You Can Find Her Bang Up Betty Jewelry & Apparel in Boutique Stores Across the Country! Meet Bang Up Betty Owner, Stacey Bowers
Bang-Up Betty started as a big mess in my living room floor in March of 2013. I’ve always been pretty crafty, and my first job was at my local bead store, so I knew quite a bit about making jewelry, though I didn’t possess too much finesse at the time. I wanted to make funny, cheeky jewelry for my sailor-mouthed friends, so I picked up a set of stamps, my dad’s old hammer and got to stamping. Five years, several smashed fingers, and a lot of tears later, Bang-Up Betty, Inc., ships handmade jewelry from Arkansas all over the United States and the world!
Q: For those in our audience not familiar with Bang Up Betty, can you tell us about it and how it started?
SB: One of my first jobs in high school was at my local bead store, Argenta Bead Company, so I’ve always had a background in jewelry making, but it was in winter about 7 years ago that I decided I wanted to make funny, curse-wordy stamped bracelets for my friends for Christmas. I wasn’t a big jewelry wearer because I couldn’t ever find much that really meant anything to me or was clever or funny, so I made my own. I taught myself how to stamp metal using some really rough tools on my apartment floor. People really liked the bracelets, so I kept making them, and the business grew slowly from that.
Q: What inspired you to name your business Bang Up Betty?
SB: “Bang-Up” was a pun about the hammer I used to stamp jewelry, and the “Betty” part came from my cat, Betty. He (yes, he!) crossed the Rainbow Bridge in 2019, but he was a funny, quirky companion for 12 years. He even had his own Instagram account. I miss him dearly.
Q: Do you offer custom design jewelry to your customers?
SB: A lot of my work is custom jewelry. People come to me all the time with stories about their loved ones they want to make something special for or a time in their lives they want to commemorate, and we work together to make something unique. I love to stamp people’s inside jokes the most; it lets me into their secret funnies.
Q: What was your mission when you started?
SB: When I started Bang-Up Betty, I really just wanted to make jewelry that I liked and that my funny, quirky friends would love to wear. I wanted to make people laugh. That’s one of my favorite things about my work—when I’m at a craft show and someone comes into my booth and reads everything and starts laughing.
Q: Where do you see your business five years down the road?
SB: My main priorities are having fun and being true to myself and my values. Everything else follows. I see myself continuing to grow this business slowly, thoughtfully, and genuinely, so it’s always something I find joy in that has my creativity and signature in it. I’ll definitely always be learning new ways to create jewelry and implementing them in my work. Expect my work to change and grow just like I do.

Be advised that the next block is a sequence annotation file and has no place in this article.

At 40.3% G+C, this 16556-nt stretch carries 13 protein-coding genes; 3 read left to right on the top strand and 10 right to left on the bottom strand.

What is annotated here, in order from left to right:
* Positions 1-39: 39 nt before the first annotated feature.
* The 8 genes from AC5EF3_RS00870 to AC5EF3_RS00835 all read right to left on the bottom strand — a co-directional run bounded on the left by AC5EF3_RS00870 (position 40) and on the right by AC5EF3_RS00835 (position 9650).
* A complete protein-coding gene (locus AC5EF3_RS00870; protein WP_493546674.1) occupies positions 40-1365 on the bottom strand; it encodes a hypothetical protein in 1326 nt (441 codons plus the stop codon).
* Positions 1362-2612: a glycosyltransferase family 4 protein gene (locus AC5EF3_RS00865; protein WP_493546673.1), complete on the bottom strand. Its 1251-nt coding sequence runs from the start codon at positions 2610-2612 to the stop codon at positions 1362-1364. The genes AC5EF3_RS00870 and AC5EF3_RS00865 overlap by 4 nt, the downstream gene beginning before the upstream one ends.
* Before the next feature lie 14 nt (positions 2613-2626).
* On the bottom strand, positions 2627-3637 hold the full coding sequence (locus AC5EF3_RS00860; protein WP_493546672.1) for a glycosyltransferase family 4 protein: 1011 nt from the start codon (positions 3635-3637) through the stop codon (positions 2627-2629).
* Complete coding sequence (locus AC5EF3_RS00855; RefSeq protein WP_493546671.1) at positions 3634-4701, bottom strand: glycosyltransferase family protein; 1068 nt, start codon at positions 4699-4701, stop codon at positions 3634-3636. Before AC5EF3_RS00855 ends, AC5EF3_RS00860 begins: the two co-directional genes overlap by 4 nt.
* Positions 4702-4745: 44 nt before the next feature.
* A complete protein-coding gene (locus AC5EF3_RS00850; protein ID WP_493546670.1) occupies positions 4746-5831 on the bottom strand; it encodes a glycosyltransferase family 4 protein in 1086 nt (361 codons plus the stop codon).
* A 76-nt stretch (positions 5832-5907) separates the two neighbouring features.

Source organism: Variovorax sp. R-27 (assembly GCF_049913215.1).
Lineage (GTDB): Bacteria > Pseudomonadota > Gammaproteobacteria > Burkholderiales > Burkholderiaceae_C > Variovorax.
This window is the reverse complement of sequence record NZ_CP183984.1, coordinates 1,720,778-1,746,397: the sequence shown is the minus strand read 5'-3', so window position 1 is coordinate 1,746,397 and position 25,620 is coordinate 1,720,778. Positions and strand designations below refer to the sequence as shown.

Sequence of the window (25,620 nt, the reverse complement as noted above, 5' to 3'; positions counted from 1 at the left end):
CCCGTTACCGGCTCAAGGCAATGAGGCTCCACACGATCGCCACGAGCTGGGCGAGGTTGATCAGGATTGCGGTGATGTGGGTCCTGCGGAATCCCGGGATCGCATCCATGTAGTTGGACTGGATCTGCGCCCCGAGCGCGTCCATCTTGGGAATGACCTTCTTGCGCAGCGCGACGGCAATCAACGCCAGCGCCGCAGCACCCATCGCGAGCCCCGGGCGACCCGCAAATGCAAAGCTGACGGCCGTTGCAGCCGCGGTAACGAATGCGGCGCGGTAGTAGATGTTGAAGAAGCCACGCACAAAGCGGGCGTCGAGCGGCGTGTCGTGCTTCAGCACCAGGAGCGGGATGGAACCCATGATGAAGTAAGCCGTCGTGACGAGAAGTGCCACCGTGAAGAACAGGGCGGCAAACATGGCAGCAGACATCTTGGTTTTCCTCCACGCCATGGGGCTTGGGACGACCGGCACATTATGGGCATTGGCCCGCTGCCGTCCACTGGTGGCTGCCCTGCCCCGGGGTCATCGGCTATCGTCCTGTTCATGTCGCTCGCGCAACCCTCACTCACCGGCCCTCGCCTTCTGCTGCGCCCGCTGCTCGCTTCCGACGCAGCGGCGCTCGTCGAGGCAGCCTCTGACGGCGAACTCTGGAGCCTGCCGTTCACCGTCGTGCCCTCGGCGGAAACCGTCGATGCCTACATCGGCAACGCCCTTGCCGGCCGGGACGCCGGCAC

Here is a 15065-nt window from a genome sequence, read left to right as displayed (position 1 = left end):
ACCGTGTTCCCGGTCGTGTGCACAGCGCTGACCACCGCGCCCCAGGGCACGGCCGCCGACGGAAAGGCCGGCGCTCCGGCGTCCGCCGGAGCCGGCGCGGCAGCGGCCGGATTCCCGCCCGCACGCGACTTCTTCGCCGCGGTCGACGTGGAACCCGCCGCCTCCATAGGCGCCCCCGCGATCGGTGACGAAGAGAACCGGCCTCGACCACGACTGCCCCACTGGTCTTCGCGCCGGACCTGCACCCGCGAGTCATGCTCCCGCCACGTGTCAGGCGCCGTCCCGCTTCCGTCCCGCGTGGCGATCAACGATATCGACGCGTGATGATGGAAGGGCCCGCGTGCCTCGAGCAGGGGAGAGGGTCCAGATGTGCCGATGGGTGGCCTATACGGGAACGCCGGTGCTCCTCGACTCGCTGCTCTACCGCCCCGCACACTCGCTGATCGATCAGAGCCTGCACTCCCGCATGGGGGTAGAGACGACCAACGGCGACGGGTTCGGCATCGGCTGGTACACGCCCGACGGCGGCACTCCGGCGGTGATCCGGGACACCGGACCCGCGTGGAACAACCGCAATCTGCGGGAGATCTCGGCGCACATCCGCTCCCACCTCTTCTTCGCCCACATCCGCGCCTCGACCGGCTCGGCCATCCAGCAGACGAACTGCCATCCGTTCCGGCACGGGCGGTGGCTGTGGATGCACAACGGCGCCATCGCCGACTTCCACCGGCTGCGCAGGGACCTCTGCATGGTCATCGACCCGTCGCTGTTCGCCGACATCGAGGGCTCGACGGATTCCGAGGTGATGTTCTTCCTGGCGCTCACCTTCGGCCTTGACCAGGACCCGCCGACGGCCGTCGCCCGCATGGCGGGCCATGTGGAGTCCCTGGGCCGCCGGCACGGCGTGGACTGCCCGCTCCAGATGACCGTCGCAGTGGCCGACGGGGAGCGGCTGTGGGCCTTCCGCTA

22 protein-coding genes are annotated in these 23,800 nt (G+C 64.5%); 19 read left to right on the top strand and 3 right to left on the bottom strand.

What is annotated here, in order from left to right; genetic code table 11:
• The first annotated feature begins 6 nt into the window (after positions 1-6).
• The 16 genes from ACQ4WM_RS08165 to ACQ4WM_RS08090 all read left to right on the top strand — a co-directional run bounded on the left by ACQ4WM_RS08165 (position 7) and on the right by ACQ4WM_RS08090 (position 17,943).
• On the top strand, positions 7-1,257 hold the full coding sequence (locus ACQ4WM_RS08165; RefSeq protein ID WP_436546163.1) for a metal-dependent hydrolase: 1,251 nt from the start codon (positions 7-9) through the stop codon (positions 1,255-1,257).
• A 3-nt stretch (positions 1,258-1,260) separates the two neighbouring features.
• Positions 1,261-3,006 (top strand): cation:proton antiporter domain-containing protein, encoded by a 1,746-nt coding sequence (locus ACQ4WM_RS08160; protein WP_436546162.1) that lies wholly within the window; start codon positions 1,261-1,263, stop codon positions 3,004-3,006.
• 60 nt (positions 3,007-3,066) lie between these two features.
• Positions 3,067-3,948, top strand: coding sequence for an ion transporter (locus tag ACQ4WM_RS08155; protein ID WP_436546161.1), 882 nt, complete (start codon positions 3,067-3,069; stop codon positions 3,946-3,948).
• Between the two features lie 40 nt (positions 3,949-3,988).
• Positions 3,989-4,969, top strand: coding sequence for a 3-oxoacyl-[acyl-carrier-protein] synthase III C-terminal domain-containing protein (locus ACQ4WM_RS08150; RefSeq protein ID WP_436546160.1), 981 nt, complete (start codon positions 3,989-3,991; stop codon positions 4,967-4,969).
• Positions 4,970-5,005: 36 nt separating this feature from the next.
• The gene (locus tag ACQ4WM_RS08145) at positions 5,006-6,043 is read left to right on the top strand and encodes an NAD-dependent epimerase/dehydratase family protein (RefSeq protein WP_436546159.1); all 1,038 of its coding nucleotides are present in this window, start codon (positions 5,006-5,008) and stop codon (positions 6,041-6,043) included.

Q: How has Covid-19 affected your business?
SB: Normally, you can shop my jewelry in person inside Stifft Station Gifts in Little Rock, but we’ve scaled back our hours and operations to ensure that our customers stay safe and we stay safe during the pandemic. For the foreseeable future, we’re operating online and in person by appointment only so that everyone feels comfortable and has space. I miss seeing my clients’ wonderful faces, and I also miss hosting creative classes and workshops at our store. We usually have fun crafting circles at least once a month that we’ve had to postpone.
Q: After high school, where did you feel your career path would take you?
SB: I attended Centenary College of Louisiana and studied communications, landing writing, and editing jobs at newspapers and magazines out of college before becoming the marketing director for an arts nonprofit for five years while I simultaneously grew Bang-Up Betty. I really thought I’d be writing editorial forever, and that’s what I loved to do. Then I fell in love with jewelry more.
Q: What was your first job? And how did it shape or impact you?
SB: I think my very first job was a clerk at a used CD store, so I like to think I have great taste in music.
Q: What advice would you give to young women who want to purse their dream and start a business?
SB: From a creative business owner’s perspective, BE YOURSELF. Don’t be anyone else. Put your personality and your interests into your work. Do something new or different, not what someone else is doing.
Q: What’s one lesson you’ve learned in your career that you can share with our audience?
SB: Don’t be afraid to use your voice and your platform to do good and speak up for what’s right.
Q: Which woman inspires you and why?
SB: Joyce Elliott. She’s a former educator and state senator in Little Rock, a healthcare advocate and a now she’s a compassionate, experienced candidate for U.S. Congress. I admire her courage and dedication to public service.
Five Things About Stacey Bowers
1. If you could talk to one famous person past or present, who would it be and why?
Queen Elizabeth I. She was such an interesting leader with a fascinating family history, and I never get enough books, podcasts, and stories about her.
2. What would be the first thing you do if you won the lottery?
Take my family to Hawaii after the pandemic.
3. If you were a superhero, what would your special powers be?
Being able to understand and speak every language fluently.
4. What app can’t you live without?
Instagram, but I’m sure limiting my time on it would be a healthy thing to do.
5. ideally, how would like to spend your Birthday?
On my 30th birthday, my close friends and I dressed up as Golden Girls characters and they sang “Thank You For Being a Friend” instead of “Happy Birthday.” Can I just repeat that party every year for the rest of my life?